However, this was OL, very different from D&D. Although HP comes at bigger numbers, so did the dice and potential damage output.
Battles seemingly took long because I made enemies too weak, and my players really hated pain so they always went for tank builds with 23 Guard at level 1.
The idea of instant HP healing is actually really good in a game design sense too as OL emphasizes reducing book keeping, so returning back to full HP meant you didn’t have to remember how much damage you had during the previous fight and whatnot.

This to me just seems like a rules misunderstanding rather than a written rules problem.
Since you have the book and I don’t I don’t really know the differences between the online rules and book rules but personally I really like the way the rules are presented, concise and easy to understand.
It’s bound to happen when you’re starting a new system, you’ll get the rules wrong, either by misreading, forgetting, heat of the moment, etc…
No shame in it, you’ll master the rules in no time just like with any other system.

Anyway, yeah… I have nothing to add.

It’s not in my place to step in and tell you what to do and not do, I myself still lack confidence to provide criticism. I have made plenty of bad stuff and still live in embarassment to this day, hence why I prefer not to speak up and criticize others too much as I feel hypocritical doing so.

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Hey Remix.

I honestly can’t believe that OL flew under the radar for me for more than three years.

My aversion to hit point systems came from D&D, in both the way they are presented and how ridiculously large they can get. While they make mention of it, I don’t think it’s blatantly obvious enough that hit points represent plot armor, and having a character’s level of fitness increase those totals lends credence to the idea that hit points = meat points. This is also further exacerbated with situations like a fighter with 50 hit points having no chance whatsoever to be killed by a d8 damage crossbow bolt.

Fortunately in OL, maximum hit points only increase with either an increase in Fortitude, Presence, Will, or the Tough As Nails (I-II) feat, so they don’t grow into gonzo amounts. Furthermore, as you mentioned, since dice explode, it is possible to take obscene amounts of damage in short order (which is always exciting).

However, OL hit points still behave very much like D&D hit points, in which you function just as well with 1 HP as you do with 40 HP and the blow that drops your hit points to zero is the only one that has an in-game effect: incapacitation. Furthermore, like D&D, all of your hit points are refreshed relatively quickly and easily because, despite the factors they are composed of, they behave like plot armor as opposed to the wear and tear of damage.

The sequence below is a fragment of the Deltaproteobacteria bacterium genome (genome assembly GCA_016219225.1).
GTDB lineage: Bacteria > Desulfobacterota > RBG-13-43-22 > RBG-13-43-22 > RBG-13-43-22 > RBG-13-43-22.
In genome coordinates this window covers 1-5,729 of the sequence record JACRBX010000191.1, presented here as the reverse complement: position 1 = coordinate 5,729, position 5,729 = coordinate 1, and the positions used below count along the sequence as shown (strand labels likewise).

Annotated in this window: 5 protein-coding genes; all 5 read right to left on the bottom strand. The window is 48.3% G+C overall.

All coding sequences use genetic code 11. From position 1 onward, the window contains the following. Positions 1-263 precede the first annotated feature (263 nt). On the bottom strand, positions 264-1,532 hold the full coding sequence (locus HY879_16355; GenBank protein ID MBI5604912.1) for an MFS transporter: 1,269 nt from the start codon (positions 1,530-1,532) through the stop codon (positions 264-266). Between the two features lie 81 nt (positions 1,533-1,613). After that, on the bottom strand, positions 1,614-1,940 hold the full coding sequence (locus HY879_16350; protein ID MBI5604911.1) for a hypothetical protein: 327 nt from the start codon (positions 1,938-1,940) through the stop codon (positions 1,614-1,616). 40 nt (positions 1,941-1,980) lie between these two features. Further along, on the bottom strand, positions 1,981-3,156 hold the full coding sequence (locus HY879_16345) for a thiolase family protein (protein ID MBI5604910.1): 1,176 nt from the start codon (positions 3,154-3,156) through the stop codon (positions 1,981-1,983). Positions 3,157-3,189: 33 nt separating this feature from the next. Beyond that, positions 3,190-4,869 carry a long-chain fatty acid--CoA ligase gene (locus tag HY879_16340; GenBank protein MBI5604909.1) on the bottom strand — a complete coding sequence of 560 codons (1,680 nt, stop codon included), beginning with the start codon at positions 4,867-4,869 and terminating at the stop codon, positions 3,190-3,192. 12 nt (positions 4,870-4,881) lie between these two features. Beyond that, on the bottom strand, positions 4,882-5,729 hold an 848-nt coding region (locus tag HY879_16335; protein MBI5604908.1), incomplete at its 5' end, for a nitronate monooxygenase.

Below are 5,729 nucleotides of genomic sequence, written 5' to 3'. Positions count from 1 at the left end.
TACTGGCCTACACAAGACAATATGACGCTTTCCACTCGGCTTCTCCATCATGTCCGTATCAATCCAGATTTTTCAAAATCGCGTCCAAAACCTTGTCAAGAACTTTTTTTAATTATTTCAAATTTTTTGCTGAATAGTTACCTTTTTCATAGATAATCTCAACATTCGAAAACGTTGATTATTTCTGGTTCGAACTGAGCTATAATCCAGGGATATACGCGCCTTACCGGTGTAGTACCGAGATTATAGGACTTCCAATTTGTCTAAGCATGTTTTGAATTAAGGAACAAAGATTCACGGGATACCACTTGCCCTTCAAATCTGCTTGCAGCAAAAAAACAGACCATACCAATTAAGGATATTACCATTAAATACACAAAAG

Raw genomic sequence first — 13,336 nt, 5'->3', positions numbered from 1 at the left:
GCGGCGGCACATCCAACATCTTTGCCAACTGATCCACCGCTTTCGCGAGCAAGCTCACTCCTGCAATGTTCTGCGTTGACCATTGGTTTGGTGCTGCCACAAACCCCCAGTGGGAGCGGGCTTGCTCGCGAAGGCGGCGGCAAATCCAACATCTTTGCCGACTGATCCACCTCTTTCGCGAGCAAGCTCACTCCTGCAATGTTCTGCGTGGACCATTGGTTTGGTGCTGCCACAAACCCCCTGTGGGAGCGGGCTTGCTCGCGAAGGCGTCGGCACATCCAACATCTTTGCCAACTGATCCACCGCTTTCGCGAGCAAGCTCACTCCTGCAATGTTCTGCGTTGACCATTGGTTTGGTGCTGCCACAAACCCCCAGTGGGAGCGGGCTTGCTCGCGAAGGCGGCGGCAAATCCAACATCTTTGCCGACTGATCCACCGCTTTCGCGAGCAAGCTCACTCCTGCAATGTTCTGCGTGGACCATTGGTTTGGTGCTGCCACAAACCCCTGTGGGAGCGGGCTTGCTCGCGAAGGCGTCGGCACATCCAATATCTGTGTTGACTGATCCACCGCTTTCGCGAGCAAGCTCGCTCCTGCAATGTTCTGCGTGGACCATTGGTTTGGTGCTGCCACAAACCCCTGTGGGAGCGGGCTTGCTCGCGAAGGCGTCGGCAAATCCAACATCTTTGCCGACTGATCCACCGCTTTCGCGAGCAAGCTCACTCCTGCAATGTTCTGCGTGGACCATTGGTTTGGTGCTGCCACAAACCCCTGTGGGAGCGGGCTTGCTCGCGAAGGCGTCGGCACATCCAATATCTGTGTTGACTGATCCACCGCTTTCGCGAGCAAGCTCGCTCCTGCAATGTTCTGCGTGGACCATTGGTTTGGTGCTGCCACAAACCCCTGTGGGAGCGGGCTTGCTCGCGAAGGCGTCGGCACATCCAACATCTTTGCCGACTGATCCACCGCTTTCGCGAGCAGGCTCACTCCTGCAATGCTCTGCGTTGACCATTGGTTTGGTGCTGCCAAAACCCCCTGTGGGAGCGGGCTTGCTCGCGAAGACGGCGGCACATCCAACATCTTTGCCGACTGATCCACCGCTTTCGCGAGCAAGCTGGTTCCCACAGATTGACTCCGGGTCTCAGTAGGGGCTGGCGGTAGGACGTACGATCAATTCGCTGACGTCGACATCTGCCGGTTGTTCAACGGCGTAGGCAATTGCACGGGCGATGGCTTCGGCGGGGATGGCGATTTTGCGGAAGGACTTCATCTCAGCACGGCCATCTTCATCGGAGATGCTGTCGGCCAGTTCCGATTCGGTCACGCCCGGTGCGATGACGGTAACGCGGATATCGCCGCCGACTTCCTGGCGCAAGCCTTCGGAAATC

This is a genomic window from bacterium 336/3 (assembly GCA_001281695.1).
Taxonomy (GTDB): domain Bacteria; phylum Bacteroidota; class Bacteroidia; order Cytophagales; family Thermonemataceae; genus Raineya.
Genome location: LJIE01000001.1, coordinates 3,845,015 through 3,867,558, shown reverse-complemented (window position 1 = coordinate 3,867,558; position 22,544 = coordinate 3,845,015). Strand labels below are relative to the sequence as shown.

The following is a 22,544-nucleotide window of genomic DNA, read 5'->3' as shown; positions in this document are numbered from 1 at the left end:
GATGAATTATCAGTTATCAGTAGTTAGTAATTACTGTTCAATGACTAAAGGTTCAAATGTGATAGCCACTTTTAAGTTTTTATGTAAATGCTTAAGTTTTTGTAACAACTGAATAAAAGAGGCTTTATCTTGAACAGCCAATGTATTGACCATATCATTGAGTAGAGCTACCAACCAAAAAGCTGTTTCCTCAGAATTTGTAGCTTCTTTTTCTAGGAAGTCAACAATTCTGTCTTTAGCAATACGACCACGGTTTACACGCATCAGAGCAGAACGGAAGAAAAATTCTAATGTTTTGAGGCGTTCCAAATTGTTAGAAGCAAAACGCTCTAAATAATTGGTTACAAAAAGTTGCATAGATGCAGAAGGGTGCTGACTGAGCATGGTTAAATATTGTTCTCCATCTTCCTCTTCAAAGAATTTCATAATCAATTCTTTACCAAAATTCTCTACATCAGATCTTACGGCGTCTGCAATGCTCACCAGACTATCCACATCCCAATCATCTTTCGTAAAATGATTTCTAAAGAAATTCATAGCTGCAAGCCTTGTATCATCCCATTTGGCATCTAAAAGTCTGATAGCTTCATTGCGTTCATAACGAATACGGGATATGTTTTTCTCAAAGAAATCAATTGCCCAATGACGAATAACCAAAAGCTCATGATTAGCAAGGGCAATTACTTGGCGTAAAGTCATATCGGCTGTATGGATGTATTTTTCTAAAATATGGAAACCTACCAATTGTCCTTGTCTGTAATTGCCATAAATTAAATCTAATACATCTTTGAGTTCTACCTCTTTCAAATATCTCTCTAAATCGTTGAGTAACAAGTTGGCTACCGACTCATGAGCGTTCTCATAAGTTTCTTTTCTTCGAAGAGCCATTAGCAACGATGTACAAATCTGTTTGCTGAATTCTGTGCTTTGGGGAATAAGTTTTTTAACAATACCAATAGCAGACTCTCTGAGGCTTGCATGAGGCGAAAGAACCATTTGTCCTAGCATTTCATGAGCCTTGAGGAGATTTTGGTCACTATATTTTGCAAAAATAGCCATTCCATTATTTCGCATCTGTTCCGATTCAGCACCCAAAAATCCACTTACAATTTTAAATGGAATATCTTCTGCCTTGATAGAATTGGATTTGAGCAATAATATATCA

The hit point system that I’ve been impressed by the most is from The Expanse RPG (as mentioned in previous posts). The terminology used in that game makes it obvious that the resource you use to resist the negative effects of injury (Fortune Points) is, in effect, plot armor. Your Constitution score does not affect your maximum Fortune Points (though it affects your natural damage reduction). Your maximum Fortune Points do go up in level, but by small increments (+3 from levels 2-10, +2 from levels 11-20). When you take damage from an attack that exceeds the amount of Fortune Points you can use to negate, you take on the Injured condition (-1 to all rolls) and roll a d6 to hopefully cancel out the remaining damage. If there is still damage remaining, you take on the Wounded condition (-2 to all rolls) and roll a d6 to hopefully cancel out the remaining damage. If there’s still damage left over after you’re Wounded, then you’re taken out.

I wanted to replicate the spirit of those mechanics in OL with my proposed house rule because it’s how I would like to have injuries represented. The Fatigued bane was a close enough substitute, which is why I incorporated it into the house rule. It’s the optimizer or tinkerer in all of us that drives us to house rule.

Also, the content in the book/pdf is the same as the rules on the website. While the rules set is great, the table of contents on the .pdf is lackluster and there is no glossary nor index. This left me with Ctrl + F, which I used to look up “Resist roll,” which led me to every instance of its mention in individual bane descriptions but not to what it actually was nor how to make one. For that, I had to find in the Resist Bane action, which was not obvious to me (especially as it’s something you need to deliberately spend a move action to utilize), as I associate the term “resist roll” with something like “saving throw,” which is normally a reaction in games like D&D.